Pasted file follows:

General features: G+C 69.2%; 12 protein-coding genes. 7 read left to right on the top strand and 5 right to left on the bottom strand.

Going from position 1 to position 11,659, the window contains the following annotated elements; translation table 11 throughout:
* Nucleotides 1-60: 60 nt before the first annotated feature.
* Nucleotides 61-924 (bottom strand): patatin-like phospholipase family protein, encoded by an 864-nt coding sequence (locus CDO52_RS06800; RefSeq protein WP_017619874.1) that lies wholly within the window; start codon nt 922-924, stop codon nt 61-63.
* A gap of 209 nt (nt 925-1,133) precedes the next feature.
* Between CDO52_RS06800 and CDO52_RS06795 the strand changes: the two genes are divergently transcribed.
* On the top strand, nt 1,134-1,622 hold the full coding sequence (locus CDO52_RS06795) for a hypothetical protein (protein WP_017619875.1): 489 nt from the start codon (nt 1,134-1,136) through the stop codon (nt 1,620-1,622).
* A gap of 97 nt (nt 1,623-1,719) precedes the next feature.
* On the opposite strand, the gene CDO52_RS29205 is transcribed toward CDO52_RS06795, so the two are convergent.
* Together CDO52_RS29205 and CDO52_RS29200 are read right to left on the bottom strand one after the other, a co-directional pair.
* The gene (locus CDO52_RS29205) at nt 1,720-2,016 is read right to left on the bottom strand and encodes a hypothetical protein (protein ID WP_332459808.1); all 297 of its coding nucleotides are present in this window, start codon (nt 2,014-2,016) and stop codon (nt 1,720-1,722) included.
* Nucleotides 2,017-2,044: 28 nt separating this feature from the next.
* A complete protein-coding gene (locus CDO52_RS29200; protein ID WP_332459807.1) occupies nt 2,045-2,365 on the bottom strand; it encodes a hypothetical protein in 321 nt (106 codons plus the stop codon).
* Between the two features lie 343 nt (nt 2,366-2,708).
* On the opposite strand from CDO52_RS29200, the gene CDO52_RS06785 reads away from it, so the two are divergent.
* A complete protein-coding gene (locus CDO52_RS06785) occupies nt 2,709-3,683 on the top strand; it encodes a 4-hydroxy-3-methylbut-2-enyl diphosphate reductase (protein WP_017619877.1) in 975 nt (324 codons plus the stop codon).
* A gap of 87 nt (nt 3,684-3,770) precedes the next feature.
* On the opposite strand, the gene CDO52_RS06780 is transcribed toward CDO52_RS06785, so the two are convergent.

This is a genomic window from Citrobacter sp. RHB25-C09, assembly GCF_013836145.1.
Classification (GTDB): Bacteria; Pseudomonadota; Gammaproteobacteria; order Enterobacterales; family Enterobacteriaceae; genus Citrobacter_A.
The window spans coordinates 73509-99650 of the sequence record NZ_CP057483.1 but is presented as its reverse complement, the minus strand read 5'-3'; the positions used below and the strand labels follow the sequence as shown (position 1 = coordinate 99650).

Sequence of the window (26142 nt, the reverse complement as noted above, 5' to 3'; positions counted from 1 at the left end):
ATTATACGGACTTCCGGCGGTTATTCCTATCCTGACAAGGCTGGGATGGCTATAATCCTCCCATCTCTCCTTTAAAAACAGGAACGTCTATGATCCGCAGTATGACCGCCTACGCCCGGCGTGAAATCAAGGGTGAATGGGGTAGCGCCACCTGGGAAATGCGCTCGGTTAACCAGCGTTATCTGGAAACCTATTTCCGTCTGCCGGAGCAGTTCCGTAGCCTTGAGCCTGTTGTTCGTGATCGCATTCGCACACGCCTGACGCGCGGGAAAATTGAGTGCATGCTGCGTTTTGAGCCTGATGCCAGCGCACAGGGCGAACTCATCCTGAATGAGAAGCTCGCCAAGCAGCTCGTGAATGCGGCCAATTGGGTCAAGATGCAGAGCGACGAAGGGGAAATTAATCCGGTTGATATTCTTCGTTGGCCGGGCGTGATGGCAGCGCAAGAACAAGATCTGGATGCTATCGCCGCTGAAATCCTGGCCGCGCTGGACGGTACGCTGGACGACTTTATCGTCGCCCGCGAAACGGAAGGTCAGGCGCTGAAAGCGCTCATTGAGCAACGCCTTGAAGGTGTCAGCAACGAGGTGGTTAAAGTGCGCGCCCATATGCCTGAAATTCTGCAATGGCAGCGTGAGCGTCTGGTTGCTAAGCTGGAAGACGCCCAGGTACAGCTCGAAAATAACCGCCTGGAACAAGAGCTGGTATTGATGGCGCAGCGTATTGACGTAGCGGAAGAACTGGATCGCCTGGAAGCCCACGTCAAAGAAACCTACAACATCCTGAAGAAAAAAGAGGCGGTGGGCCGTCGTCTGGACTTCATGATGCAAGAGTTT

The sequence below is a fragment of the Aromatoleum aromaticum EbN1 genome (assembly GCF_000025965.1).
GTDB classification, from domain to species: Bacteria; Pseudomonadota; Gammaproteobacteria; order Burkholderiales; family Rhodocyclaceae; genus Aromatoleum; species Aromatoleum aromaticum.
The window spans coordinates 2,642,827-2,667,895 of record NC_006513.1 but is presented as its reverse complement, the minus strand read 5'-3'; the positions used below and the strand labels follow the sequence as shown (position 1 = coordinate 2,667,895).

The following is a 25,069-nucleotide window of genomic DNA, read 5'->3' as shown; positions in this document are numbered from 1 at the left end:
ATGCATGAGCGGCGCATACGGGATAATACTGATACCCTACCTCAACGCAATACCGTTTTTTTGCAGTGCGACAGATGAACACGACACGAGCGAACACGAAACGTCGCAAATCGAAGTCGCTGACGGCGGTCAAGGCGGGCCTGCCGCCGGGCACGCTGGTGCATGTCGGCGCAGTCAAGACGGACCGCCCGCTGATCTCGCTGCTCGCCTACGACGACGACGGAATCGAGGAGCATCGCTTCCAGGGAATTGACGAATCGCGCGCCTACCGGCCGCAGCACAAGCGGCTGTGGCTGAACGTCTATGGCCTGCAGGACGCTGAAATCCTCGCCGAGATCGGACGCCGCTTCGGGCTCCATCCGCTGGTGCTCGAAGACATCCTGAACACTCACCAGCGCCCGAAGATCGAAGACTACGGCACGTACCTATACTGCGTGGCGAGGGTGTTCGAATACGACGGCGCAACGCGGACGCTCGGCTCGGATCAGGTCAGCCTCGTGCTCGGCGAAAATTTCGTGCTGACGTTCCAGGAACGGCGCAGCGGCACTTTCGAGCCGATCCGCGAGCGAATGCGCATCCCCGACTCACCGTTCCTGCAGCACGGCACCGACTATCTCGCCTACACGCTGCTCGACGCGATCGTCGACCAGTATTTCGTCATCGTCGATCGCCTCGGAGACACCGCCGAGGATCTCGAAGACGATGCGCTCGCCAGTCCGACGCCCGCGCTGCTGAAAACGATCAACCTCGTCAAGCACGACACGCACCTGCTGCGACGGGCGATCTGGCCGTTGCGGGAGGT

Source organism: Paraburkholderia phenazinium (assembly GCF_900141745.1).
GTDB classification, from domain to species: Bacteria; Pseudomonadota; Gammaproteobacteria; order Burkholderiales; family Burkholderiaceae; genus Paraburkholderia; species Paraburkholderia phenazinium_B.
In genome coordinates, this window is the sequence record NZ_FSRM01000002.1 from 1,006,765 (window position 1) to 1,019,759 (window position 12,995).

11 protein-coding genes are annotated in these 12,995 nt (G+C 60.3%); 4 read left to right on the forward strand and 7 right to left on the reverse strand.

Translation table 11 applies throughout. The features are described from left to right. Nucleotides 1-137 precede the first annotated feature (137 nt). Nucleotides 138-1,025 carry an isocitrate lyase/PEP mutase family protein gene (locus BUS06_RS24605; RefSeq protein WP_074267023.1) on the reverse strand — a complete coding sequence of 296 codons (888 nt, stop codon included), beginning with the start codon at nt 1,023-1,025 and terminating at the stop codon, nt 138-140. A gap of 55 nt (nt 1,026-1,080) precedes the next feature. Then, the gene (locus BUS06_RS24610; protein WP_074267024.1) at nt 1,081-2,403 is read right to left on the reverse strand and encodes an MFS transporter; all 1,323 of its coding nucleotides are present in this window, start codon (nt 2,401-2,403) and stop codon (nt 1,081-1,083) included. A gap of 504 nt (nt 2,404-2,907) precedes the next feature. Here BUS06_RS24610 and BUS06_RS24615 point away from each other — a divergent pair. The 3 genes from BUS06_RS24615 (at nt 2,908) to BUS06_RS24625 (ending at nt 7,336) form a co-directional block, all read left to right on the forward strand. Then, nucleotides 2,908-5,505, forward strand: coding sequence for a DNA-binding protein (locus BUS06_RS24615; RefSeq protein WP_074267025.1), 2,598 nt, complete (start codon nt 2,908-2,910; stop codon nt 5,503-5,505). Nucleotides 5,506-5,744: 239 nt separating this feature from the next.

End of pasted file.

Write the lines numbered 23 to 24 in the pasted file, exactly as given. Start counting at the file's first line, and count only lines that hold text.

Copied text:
ATTATACGGACTTCCGGCGGTTATTCCTATCCTGACAAGGCTGGGATGGCTATAATCCTCCCATCTCTCCTTTAAAAACAGGAACGTCTATGATCCGCAGTATGACCGCCTACGCCCGGCGTGAAATCAAGGGTGAATGGGGTAGCGCCACCTGGGAAATGCGCTCGGTTAACCAGCGTTATCTGGAAACCTATTTCCGTCTGCCGGAGCAGTTCCGTAGCCTTGAGCCTGTTGTTCGTGATCGCATTCGCACACGCCTGACGCGCGGGAAAATTGAGTGCATGCTGCGTTTTGAGCCTGATGCCAGCGCACAGGGCGAACTCATCCTGAATGAGAAGCTCGCCAAGCAGCTCGTGAATGCGGCCAATTGGGTCAAGATGCAGAGCGACGAAGGGGAAATTAATCCGGTTGATATTCTTCGTTGGCCGGGCGTGATGGCAGCGCAAGAACAAGATCTGGATGCTATCGCCGCTGAAATCCTGGCCGCGCTGGACGGTACGCTGGACGACTTTATCGTCGCCCGCGAAACGGAAGGTCAGGCGCTGAAAGCGCTCATTGAGCAACGCCTTGAAGGTGTCAGCAACGAGGTGGTTAAAGTGCGCGCCCATATGCCTGAAATTCTGCAATGGCAGCGTGAGCGTCTGGTTGCTAAGCTGGAAGACGCCCAGGTACAGCTCGAAAATAACCGCCTGGAACAAGAGCTGGTATTGATGGCGCAGCGTATTGACGTAGCGGAAGAACTGGATCGCCTGGAAGCCCACGTCAAAGAAACCTACAACATCCTGAAGAAAAAAGAGGCGGTGGGCCGTCGTCTGGACTTCATGATGCAAGAGTTT

The sequence below is a fragment of the Aromatoleum aromaticum EbN1 genome (assembly GCF_000025965.1).